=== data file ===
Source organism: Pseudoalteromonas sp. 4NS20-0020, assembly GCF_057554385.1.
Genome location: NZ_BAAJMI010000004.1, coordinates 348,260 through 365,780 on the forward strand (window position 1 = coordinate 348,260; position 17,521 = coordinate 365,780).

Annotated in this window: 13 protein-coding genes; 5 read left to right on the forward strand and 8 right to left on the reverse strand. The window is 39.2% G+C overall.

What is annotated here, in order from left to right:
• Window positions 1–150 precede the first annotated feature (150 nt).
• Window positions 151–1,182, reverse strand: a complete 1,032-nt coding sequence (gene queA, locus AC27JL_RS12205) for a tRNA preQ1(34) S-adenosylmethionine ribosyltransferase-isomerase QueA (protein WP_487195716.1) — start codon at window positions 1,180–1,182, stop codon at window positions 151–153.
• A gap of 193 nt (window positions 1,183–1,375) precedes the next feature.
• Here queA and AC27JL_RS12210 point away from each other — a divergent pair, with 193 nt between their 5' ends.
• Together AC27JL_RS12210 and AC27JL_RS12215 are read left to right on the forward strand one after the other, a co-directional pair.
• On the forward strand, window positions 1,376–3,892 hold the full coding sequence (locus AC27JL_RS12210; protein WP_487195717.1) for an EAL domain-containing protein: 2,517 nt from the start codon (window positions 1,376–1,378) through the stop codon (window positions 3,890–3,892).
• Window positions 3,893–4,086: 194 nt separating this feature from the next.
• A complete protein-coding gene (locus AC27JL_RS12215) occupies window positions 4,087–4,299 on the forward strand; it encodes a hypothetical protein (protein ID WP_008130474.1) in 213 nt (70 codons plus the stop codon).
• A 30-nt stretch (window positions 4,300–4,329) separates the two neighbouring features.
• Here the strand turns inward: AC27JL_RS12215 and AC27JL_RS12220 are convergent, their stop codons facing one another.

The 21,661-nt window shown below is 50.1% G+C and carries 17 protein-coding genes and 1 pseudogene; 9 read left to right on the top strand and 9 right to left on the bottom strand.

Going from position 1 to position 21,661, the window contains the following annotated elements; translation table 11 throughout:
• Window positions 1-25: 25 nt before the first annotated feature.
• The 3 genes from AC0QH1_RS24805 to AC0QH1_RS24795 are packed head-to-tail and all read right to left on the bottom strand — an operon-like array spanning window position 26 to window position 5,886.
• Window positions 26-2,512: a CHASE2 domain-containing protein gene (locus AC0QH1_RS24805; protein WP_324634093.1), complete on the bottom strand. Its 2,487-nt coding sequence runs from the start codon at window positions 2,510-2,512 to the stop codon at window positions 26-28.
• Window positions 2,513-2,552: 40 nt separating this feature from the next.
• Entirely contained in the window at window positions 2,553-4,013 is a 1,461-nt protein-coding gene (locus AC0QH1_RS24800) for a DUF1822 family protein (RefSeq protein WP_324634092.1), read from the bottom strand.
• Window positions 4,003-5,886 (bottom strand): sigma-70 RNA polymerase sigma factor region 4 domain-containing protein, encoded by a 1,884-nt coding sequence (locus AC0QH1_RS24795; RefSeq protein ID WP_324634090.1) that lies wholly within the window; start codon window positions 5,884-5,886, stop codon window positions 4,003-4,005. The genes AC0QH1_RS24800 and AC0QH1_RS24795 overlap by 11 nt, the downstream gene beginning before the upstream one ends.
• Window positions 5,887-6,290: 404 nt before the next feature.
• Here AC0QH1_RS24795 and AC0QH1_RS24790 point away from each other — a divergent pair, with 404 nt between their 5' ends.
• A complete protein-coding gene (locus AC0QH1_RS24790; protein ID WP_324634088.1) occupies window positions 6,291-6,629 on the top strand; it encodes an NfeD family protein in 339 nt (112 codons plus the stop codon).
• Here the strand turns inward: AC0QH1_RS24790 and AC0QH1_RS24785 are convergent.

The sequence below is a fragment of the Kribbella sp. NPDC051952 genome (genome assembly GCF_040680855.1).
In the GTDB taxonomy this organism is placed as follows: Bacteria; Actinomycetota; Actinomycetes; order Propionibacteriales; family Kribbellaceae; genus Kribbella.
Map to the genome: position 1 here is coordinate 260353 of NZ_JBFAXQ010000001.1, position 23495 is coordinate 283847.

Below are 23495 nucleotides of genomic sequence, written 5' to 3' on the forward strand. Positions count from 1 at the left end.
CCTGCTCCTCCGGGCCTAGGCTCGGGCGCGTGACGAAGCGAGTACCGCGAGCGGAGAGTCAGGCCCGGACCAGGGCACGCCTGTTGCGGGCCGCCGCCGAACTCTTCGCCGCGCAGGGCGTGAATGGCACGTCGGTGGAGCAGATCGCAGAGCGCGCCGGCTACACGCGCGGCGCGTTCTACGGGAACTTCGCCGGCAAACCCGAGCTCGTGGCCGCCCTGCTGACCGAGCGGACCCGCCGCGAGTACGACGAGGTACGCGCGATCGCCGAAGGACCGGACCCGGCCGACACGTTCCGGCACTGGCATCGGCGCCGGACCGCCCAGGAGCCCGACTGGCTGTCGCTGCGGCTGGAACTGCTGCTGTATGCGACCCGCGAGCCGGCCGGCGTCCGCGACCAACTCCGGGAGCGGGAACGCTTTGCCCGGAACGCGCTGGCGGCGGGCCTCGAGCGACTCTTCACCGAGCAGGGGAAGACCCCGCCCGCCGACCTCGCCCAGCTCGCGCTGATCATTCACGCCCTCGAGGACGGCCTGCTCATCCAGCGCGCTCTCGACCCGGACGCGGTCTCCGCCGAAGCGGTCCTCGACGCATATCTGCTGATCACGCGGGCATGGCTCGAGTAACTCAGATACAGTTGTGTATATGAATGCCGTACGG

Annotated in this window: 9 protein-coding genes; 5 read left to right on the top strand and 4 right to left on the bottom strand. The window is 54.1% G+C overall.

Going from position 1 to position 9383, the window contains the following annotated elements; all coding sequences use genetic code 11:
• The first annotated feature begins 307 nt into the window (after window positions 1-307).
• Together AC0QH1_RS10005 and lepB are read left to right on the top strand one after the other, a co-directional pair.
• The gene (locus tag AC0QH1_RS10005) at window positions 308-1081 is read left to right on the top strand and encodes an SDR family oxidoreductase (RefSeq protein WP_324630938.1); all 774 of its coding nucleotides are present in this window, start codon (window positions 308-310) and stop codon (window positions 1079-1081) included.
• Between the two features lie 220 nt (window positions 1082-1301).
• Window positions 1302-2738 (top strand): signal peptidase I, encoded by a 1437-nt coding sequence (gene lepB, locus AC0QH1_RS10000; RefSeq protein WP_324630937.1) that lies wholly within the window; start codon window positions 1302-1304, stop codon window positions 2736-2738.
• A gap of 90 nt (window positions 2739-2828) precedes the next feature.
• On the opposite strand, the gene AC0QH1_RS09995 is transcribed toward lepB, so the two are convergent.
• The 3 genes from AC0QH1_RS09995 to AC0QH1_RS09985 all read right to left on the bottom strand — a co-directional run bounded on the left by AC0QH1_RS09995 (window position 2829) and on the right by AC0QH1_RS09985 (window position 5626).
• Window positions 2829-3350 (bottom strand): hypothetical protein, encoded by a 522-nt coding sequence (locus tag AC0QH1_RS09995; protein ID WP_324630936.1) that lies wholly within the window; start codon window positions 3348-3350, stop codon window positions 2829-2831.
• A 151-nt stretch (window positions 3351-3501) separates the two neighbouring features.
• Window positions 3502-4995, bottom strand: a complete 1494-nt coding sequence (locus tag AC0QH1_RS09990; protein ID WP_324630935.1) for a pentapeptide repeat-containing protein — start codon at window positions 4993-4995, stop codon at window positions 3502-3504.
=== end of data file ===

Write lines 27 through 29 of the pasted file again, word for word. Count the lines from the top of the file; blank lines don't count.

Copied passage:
The sequence below is a fragment of the Kribbella sp. NPDC051952 genome (genome assembly GCF_040680855.1).
In the GTDB taxonomy this organism is placed as follows: Bacteria; Actinomycetota; Actinomycetes; order Propionibacteriales; family Kribbellaceae; genus Kribbella.
Map to the genome: position 1 here is coordinate 260353 of NZ_JBFAXQ010000001.1, position 23495 is coordinate 283847.